Sixteen when a baby is brought to her to raise, Sybel has grown up on Eld Mountain. Her only playmates are the creatures of a fantastic menagerie called there by wizardry. Sybel has cared nothing for humans, until the baby awakens emotions previously unknown to her. And when Coren--the man who brought this child--returns, Sybel's world is again turned upside down.
©1974, 2002 Patricia A. McKillip (P)2010 Audible, Inc.
World Fantasy Award, Best Novel, 1975
Wecome , welcome, Patricia Mckillip!
I was blown away with the mind altering creativity in FBE when I first read it while still in school. It impacted the way I thought from that point on , I loved the flawed characters and the story line also. I was one of those kids that read everything , I mean everything, I read fast, furious, and obsessively. I'd guess around the ages of 14-16, there where only four books that were enormous enough in their impact then to actually stop me in my tracks. They were: To Kill A Mockingbird ; Fahrenheit 451 ; Crime and Punishment; and The Forgotten Beasts of Eld.
Listening to it on audible has been so much fun I finished it listening continuously to the end.
I withheld the fifth star because by the second or third chapter I felt this emphatic quality creeping in, the narrator was wearing on me . Although she has a very nice clear voice and the audio quality is terrific, her voice slowly seemed to morph into employing a overly dramatic - precariously close to melodramatic- presence. The protagonist's immature, judgmental and naive quality gets covered up with this type of narration. By the end of the book I realized I had been mocking Ms. Pearlman to myself with visions of what she must look like speaking this "epoch" into the mike. Yes I made it rather distracting for myself. I had to repeat several of the sections and make myself focus. You however may love it. I hope you do!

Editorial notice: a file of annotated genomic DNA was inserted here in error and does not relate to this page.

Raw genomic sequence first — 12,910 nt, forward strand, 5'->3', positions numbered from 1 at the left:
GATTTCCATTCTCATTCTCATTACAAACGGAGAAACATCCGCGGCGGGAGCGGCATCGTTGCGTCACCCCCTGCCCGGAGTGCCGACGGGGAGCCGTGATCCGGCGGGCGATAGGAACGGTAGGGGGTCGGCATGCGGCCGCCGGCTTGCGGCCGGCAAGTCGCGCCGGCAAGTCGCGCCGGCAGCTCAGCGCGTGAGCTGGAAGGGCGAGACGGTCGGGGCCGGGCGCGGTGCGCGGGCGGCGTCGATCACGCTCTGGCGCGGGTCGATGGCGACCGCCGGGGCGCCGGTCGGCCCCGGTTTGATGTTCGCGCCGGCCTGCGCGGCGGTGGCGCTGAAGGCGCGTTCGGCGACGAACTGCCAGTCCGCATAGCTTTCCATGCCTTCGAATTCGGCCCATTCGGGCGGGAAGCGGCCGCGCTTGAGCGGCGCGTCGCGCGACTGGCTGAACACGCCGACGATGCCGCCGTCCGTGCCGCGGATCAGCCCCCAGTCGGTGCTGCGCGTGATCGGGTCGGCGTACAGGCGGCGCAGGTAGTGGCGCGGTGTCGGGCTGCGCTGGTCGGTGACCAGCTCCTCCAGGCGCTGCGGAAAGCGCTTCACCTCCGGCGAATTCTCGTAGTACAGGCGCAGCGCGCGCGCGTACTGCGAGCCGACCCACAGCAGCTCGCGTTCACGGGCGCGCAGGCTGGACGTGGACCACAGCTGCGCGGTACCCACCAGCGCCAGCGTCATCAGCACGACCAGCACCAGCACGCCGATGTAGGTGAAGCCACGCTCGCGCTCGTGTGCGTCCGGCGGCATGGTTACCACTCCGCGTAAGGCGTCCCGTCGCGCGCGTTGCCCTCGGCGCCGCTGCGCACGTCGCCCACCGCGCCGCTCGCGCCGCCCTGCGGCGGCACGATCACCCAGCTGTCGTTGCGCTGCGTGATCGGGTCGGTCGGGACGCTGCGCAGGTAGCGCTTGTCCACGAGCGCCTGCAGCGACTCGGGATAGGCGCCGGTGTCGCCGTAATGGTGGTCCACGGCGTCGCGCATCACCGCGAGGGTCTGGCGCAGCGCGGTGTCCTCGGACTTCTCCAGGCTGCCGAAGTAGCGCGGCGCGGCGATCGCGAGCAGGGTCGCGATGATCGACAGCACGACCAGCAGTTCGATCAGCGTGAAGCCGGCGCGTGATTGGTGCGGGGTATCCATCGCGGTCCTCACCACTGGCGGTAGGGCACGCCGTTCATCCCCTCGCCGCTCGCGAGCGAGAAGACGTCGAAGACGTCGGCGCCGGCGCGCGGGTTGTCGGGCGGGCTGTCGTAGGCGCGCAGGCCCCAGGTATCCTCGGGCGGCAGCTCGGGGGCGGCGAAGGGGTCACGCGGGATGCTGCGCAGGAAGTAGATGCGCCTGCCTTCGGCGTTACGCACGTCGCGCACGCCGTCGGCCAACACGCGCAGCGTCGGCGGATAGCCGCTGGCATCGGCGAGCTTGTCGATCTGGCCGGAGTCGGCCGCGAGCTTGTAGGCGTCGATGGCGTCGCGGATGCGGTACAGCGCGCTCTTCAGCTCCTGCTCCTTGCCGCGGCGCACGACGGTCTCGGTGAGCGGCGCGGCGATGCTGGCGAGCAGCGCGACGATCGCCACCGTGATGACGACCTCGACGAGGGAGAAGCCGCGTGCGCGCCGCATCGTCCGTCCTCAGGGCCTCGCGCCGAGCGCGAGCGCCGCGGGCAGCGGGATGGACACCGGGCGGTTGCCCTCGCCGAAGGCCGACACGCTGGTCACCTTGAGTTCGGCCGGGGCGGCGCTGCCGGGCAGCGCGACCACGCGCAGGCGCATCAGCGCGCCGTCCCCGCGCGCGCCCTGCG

Thank you Audible, after years of checking in for FBE here it is!
I was so happy to finally see this one in audio. I have loved this book since I was a teenager, and enjoyed the audio version very much. Dina Pearlman does a great job, and her voice seems fitting for this book - an ethereal quality about it. Lovely book, lovely narration.
This was not my favorite book by Patricia A. McKillip, but it does not take a great story to enjoy her writing. The words in her books have a cadence and poetry to them that often feels like you are listening them from a song in a dream. The narrator does an excellent job of capturing this rhythm in her reading.
Like dreams, the imagery of McKillip's books can often be vivid and full of feeling, but it can also be difficult to track in a coherent story. I feel like I was missing some deeper meaning/metaphor of the Liralen and the Blammor, and so came away from the book feeling slightly dissatisfied.
I would still recommend listening to this book based on the beauty of the writing and the great narration.
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